Agriculture uses an estimated 70 percent of freshwater withdrawals globally and 40 percent of freshwater withdrawals in the United States, according to the U.S. Geological Survey.
This consistent pull on water — along with severe droughts and freshwater shortages across the country — makes water conservation a top-of-mind issue for many farmers and natural resource advocacy groups. Fortunately, technology and awareness have opened the door for many water conservation tools, methodologies and equipment. These innovations make it easy to integrate a new mindset into your farm's operations, one that is focused on preserving our most valuable natural resource.
Here are four water conservation tips to get you started:
Speaking of irrigation, smart scheduling can dramatically decrease water use while improving yields. For the tech-savvy, software programs can gather weather data including local temperature, rainfall and humidity to provide targeted recommendations for optimal irrigation scheduling. Reach out to your local county agriculture extension for tips on irrigation scheduling. The University of Minnesota provides an extensive guide on irrigation scheduling using the checkbook method.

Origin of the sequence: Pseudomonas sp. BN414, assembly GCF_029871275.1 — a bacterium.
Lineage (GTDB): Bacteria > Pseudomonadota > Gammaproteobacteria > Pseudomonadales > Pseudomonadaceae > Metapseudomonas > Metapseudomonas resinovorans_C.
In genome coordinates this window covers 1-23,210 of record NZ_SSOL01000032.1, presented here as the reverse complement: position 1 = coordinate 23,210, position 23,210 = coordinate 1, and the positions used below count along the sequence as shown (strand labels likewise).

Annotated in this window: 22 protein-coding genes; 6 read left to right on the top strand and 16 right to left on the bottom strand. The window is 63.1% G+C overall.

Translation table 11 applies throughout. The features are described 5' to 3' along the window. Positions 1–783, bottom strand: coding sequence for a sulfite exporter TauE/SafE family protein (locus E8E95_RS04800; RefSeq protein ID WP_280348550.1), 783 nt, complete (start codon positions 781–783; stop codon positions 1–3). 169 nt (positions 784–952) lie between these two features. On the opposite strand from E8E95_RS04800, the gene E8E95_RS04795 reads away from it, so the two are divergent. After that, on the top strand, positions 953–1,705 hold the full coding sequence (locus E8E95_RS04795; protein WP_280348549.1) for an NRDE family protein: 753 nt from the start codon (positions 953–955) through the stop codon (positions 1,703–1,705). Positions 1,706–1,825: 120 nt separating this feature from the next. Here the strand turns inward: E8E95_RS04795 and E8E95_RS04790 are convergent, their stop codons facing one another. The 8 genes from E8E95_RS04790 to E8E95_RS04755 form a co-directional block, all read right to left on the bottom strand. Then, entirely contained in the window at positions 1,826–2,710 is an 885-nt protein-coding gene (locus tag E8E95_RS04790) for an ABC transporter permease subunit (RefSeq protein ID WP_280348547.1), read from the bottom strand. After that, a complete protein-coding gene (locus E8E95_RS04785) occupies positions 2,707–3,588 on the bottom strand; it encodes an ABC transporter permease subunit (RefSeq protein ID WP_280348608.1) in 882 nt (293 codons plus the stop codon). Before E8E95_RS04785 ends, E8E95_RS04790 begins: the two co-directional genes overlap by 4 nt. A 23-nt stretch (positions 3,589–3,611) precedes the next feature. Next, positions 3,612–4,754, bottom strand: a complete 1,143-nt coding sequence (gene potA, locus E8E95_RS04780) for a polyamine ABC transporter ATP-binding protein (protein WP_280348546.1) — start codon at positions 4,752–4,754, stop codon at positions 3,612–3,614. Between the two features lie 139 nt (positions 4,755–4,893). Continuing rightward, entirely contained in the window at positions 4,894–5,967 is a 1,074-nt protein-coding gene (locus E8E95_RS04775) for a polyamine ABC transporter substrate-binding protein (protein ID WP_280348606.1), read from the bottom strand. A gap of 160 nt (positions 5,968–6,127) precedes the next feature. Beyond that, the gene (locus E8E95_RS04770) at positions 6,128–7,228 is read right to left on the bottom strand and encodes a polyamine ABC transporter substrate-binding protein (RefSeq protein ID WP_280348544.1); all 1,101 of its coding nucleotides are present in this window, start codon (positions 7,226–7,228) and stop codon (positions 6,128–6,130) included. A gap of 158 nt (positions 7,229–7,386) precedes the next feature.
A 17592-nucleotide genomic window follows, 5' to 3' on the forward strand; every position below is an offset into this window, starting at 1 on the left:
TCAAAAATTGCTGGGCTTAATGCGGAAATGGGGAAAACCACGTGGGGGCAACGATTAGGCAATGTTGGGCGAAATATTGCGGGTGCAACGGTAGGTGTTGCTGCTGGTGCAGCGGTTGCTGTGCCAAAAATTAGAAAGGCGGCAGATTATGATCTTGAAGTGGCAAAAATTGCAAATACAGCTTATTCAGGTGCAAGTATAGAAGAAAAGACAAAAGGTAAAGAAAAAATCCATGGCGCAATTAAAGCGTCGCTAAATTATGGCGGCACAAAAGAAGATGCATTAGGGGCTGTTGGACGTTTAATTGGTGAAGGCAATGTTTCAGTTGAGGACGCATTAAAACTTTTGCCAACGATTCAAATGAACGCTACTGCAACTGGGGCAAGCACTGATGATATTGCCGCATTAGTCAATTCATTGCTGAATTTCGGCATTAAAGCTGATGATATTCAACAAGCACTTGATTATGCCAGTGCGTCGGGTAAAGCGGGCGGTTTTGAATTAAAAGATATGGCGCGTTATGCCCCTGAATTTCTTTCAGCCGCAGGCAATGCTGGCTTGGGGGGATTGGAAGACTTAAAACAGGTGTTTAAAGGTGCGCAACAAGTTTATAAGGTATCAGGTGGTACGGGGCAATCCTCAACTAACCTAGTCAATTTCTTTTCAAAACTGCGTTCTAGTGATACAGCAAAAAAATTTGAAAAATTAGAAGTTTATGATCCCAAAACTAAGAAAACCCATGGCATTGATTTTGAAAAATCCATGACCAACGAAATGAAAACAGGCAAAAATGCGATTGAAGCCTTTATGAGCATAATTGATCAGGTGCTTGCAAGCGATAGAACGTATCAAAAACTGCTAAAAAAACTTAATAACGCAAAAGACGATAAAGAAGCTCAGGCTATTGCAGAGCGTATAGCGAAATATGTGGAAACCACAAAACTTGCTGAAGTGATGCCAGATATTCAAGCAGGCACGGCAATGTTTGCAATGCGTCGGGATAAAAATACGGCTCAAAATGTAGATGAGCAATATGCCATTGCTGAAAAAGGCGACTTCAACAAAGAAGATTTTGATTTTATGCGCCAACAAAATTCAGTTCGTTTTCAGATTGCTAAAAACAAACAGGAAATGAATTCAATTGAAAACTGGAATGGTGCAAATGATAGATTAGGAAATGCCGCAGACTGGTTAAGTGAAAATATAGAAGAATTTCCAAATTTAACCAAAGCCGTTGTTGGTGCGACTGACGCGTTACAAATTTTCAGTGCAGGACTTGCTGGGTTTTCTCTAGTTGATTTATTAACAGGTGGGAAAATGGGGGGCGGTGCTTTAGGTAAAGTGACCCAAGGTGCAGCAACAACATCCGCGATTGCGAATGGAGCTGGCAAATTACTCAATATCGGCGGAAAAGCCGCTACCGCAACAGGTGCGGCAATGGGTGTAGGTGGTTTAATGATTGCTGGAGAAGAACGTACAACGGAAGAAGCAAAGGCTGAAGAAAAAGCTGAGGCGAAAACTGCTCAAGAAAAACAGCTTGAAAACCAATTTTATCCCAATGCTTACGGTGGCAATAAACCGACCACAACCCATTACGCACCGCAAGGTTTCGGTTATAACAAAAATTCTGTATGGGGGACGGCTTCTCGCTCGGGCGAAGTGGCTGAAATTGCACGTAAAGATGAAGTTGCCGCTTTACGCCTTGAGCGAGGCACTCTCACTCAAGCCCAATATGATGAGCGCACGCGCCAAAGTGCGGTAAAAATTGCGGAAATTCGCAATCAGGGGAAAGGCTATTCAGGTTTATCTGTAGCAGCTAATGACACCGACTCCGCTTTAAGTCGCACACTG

Water conservation can be catalyzed by first taking care of problem-plants that consume significant quantities of water. Phreatophytes fall into this category and include Russian Olive, tamarisk, willows and cottonwood. According to Colorado State University, phreatophytes can reduce "the availability of water to a cropping system and its users." Proper irrigation can take water away from these plans. You can also remove them through safe chemical or mechanical means.
A relatively new integration into the farm operation, laser leveling can reduce water use by up to 30 percent and increase crop yields by up to 20 percent, according to the Texas Water Development Board. This sophisticated land leveling equipment can create ideal field slopes depending on the type of irrigation used. A level field conserves water by reducing runoff and allowing uniform distribution of water.
If you're looking to harness more rainwater, Iowa State University's website describes the process of installing a catchment system to collect rainwater. This 30-foot-by-96-foot hoop house can collect up to 28,000 gallons of water per season, according to the university. No matter your method, now is the time to make an impact on water conservation. Talk to your local extension to see what is financially viable for your operation and make the decision to get involved today.